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  1. #1
    RamWraith's Avatar
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    Q&A with former Rams DE Deacon Jones

    By Dan Arkush
    Jan. 27, 2005

    Widely considered one of the most dominating defensive
    linemen in NFL history, David "Deacon" Jones reached
    his peak as a member of the Los Angeles Rams' famed
    "Fearsome Foursome" along with fellow Hall of Famer
    Merlin Olsen, Roosevelt Grier and Lamar Lundy.

    The 6-5, 260-pound Jones is credited with adding the
    term "sack" to the NFL lexicon. A nine-time Pro
    Bowler, including seven straight berths with the Rams
    from 1964 to 1970, Jones unofficially recorded a
    team-best 159 sacks with the Rams and 173 for his
    career. He had seven seasons with double-digit sacks,
    including an unofficial league-record 26 in 1967 (the
    NFL began keeping sacks as an official statistic in
    1982), and also became the first defensive lineman to
    record 100 solo tackles in a single season.

    Inducted into the Pro Football Hall of Fame in 1980,
    Jones played with the Rams from 1961 to '71 and then
    with the Chargers in 1972-73 and Redskins in 1974. He
    was a unanimous All-Pro selection five consecutive
    years and was selected to the NFL's 75th Anniversary
    team in '94.

    PFW: (Longtime L.A. football writer) Bob Oates told me
    you came up with your own nickname. How did you settle
    on the name 'Deacon'?

    Jones: Well, you know the business and what makes it
    tick. I fell in love with football as a little kid,
    and it was all I ever wanted to do my entire life. I
    wanted to be the best, but I had a difficult road to
    hoe. In 1961 when I came into the league, there were
    only a few positions black players could even qualify
    for. There were a lot of obstacles, but I was born
    with a little touch of publicity in me, and a
    businessman I met suggested to me that I needed a
    nickname. I knew he was right when I looked in the
    L.A. phone book and saw a million guys named David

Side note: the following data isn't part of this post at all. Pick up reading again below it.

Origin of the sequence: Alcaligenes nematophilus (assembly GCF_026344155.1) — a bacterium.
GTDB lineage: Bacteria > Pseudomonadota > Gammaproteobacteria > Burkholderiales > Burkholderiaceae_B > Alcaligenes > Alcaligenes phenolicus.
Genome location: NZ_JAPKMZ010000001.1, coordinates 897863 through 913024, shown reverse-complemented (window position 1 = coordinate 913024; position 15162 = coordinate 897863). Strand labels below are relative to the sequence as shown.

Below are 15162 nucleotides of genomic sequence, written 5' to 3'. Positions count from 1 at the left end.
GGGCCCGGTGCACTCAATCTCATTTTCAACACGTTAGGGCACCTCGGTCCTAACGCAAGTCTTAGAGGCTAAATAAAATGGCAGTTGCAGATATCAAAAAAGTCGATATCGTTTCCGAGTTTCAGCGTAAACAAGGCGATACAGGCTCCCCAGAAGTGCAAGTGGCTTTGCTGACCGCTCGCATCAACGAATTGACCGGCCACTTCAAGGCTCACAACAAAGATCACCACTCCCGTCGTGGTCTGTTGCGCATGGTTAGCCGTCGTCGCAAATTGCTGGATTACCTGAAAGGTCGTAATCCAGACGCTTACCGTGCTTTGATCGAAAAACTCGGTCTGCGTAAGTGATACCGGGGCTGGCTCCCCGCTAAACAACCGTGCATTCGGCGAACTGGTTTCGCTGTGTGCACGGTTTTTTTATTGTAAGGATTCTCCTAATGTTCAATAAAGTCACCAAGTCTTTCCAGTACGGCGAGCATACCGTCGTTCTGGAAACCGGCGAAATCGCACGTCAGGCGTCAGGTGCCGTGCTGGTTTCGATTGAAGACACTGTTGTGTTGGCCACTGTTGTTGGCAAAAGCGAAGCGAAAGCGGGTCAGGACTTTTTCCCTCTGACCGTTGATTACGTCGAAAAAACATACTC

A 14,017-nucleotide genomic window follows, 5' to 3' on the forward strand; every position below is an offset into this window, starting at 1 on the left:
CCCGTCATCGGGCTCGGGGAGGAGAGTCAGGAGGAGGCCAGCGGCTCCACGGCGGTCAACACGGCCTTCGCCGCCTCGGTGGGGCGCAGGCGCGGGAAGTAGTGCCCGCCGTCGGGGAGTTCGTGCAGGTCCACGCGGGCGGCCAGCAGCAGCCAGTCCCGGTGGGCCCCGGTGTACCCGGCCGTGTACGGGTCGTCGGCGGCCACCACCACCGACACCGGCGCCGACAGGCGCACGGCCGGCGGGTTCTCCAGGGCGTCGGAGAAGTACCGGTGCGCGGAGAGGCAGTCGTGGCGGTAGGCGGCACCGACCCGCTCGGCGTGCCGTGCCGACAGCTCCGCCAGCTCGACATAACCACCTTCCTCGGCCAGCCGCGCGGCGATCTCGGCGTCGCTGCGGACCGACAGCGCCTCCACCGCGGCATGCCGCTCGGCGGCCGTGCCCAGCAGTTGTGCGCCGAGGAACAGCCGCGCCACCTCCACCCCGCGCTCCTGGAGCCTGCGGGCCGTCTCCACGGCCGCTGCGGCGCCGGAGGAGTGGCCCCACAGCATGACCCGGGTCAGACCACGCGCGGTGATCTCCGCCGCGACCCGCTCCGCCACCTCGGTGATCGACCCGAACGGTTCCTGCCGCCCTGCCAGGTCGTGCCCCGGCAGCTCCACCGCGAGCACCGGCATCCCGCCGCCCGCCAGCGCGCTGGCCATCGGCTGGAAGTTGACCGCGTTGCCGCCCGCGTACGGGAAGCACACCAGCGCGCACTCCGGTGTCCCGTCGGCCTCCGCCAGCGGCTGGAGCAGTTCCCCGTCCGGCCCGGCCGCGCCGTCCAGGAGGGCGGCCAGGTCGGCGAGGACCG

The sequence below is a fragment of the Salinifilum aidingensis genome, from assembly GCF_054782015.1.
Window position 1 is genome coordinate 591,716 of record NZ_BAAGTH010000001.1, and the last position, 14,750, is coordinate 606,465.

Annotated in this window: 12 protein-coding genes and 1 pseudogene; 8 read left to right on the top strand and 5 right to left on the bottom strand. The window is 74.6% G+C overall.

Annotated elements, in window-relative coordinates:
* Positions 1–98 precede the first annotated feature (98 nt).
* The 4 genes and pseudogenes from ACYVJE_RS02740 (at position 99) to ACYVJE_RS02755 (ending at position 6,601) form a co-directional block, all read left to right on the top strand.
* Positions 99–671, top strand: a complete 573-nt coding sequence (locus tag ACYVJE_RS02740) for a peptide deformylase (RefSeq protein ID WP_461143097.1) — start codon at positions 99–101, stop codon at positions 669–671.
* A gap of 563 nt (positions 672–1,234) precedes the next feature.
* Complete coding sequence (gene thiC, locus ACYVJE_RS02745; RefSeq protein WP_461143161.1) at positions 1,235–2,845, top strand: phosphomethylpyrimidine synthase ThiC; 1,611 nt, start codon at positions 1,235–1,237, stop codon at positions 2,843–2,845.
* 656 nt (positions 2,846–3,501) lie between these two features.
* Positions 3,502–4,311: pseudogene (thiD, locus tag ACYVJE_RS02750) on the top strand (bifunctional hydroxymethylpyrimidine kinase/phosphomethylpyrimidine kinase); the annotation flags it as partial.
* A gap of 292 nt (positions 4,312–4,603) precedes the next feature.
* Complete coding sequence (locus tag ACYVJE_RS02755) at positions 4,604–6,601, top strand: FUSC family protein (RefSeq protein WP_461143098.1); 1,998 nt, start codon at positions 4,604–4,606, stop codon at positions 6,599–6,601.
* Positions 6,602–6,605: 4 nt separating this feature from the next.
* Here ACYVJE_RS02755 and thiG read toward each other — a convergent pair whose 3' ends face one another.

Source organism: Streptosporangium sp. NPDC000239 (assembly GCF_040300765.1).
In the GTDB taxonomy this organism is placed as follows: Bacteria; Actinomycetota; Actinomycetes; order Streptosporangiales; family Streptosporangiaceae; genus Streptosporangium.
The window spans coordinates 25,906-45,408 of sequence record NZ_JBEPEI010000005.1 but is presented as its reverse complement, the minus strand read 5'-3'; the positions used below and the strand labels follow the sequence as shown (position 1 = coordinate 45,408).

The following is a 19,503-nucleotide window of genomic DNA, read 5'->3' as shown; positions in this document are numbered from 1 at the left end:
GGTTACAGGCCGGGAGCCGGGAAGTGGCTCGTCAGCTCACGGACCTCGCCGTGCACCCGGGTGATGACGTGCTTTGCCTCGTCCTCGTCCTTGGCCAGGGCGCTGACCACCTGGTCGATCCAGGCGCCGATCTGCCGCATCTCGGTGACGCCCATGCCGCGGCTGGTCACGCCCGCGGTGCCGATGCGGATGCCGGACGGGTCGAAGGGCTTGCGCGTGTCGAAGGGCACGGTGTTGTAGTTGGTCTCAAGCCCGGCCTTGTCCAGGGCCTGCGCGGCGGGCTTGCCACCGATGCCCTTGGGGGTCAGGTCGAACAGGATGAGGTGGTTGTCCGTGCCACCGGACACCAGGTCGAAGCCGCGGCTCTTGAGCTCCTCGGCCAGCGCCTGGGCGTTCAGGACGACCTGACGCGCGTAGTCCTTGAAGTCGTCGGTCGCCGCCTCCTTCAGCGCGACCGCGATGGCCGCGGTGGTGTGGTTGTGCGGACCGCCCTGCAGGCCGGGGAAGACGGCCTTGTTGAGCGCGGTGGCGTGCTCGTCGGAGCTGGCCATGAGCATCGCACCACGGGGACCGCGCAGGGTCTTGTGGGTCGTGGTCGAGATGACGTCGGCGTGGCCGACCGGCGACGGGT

Jones. But then one day I just happened to be looking
    at the Rams' press guide and saw the name 'Deacon' Dan
    Towler, who happened to be one helluva fullback. The
    name 'Deacon' just clicked. I just started signing
    everything with that name, and you guys (the media)
    did the rest.

    PFW: Talk about how 'The Fearsome Foursome' came
    together?

    Jones: When I came to the Rams, the team had a lot of
    problems. Early on we were getting our brains beaten
    in. Luckily for me, one of the coaches (Harland Svare)
    wanted to build a defensive line. Lamar Lundy was
    already there, and I was the second guy. Then in 1962
    the Rams made one of their best draft picks ever when
    they selected Merlin (Olsen). He was this smart, white
    Phi Beta Kappa guy, but for some reason, he and I hit
    it off. We got over the black-and-white hurdle real
    quickly. We didn't know what the hell it was, but we
    brought something different to the table. We had a
    connection. And then in '63, Rosey (Roosevelt Grier)
    came in a trade. We worked like crazy and played hurt
    and just kept getting better. In 1966 it all really
    came together under George Allen. In '67, I killed the
    league! Twenty-six sacks against double and triple
    coverage! We were dominant. We had great confidence. I
    came into the league overconfident and never had a
    problem speaking my mind, which would piss off the
    other three guys at times. But we knew we were better
    than anybody else. We started singing and dancing on
    TV, and the "Fearsome Foursome" became a myth.

    PFW: Do you remain close with the other members of
    that line?

    Jones: Oh yeah. We still get together semi-regularly.

    PFW: Talk about the NFL game today.

    Jones: You know, I told you football is in my blood,
    but I would have been a terrible coach because I don't
    see today's players having the same kind of dedication
    and work ethic that I had to reach another level and
    play team football. Free agency killed that kind of
    feeling in all sports, I think. And look what they've
    done with the rules, taking the punishment away from
    quarterbacks so they can put up bigger numbers. I hate
    that! It should be 11-on-11.